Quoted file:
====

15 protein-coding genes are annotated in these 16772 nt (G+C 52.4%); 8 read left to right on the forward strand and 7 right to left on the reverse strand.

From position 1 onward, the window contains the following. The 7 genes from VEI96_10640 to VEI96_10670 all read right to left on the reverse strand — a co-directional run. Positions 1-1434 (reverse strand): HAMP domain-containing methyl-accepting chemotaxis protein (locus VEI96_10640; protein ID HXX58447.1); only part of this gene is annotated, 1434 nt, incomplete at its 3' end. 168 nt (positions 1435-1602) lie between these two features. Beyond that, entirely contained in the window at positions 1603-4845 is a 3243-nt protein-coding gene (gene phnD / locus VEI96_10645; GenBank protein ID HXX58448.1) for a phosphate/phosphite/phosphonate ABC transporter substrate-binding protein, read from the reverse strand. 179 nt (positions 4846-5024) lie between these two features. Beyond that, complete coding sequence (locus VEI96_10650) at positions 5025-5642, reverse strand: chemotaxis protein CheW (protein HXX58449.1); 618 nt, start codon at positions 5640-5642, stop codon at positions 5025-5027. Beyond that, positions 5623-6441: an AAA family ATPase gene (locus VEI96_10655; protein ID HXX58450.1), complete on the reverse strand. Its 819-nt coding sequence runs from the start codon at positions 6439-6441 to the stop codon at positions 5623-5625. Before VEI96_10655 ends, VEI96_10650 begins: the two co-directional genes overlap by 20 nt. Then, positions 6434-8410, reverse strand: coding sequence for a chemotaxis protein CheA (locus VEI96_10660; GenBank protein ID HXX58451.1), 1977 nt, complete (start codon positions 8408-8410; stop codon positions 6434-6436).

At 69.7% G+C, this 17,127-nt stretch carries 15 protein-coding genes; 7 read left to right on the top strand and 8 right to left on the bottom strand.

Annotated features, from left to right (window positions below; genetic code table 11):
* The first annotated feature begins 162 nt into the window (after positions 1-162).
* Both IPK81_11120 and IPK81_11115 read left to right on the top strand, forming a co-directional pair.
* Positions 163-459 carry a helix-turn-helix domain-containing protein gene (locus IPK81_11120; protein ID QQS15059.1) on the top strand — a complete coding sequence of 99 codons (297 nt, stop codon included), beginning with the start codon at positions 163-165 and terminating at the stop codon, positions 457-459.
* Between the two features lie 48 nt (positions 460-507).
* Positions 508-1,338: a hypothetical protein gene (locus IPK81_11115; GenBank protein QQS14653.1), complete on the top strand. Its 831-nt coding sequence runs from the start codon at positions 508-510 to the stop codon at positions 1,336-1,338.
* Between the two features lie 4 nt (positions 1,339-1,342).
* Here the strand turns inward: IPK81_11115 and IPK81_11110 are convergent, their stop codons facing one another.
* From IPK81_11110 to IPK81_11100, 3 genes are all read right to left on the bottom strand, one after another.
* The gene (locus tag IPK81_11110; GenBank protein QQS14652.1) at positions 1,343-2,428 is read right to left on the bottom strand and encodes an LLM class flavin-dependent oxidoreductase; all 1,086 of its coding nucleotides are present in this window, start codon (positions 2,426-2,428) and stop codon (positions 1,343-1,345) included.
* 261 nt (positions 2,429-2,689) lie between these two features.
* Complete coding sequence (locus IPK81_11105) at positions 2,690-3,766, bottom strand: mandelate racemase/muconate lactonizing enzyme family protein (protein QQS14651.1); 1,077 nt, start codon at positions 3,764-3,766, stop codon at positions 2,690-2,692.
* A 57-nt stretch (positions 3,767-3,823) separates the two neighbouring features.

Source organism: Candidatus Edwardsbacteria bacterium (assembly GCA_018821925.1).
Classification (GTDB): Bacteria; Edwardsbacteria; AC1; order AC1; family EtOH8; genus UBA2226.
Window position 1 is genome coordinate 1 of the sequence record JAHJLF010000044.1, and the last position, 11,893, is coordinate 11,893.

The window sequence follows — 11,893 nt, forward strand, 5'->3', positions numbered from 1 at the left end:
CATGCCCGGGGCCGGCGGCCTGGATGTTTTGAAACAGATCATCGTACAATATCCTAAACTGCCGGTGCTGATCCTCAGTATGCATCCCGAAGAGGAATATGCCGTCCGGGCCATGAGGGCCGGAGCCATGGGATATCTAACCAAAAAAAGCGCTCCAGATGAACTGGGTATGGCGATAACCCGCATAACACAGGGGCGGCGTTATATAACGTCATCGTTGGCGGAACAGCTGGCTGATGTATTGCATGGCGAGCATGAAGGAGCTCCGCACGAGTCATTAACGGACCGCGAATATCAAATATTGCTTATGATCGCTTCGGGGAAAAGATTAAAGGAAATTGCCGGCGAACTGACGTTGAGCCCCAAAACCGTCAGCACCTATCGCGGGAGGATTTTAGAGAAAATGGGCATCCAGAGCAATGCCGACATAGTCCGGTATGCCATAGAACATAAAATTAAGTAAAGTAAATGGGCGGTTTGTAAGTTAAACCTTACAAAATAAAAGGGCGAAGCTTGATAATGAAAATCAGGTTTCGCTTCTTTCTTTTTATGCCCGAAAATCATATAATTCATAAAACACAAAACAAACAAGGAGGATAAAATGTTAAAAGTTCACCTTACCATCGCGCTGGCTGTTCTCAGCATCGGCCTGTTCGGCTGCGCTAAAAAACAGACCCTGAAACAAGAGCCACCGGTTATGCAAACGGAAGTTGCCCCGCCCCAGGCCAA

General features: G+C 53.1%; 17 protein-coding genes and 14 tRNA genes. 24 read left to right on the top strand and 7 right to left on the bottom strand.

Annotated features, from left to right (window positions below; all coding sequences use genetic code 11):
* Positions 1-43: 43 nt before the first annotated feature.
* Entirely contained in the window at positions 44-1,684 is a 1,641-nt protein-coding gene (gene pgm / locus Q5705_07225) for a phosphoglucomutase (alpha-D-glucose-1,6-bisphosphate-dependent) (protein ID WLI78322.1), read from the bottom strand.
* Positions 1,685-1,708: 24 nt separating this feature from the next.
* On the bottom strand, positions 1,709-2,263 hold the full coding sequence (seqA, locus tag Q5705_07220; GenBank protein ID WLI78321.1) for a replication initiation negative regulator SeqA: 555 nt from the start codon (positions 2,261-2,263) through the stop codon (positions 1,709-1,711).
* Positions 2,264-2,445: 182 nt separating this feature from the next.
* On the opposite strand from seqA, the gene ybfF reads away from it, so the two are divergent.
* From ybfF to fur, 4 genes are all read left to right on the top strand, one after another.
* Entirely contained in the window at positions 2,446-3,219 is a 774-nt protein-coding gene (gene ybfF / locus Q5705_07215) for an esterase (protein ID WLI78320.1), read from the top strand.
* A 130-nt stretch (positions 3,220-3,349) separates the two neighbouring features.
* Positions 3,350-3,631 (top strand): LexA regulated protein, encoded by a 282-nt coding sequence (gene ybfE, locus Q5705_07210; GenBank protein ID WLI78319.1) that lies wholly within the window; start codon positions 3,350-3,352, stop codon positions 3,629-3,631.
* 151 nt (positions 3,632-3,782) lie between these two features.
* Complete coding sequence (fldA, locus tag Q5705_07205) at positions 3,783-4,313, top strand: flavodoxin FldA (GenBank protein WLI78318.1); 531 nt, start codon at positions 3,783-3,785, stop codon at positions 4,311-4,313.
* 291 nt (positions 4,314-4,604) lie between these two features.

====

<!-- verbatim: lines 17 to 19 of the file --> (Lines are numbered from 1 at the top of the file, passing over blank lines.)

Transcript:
Source organism: Candidatus Edwardsbacteria bacterium (assembly GCA_018821925.1).
Classification (GTDB): Bacteria; Edwardsbacteria; AC1; order AC1; family EtOH8; genus UBA2226.
Window position 1 is genome coordinate 1 of the sequence record JAHJLF010000044.1, and the last position, 11,893, is coordinate 11,893.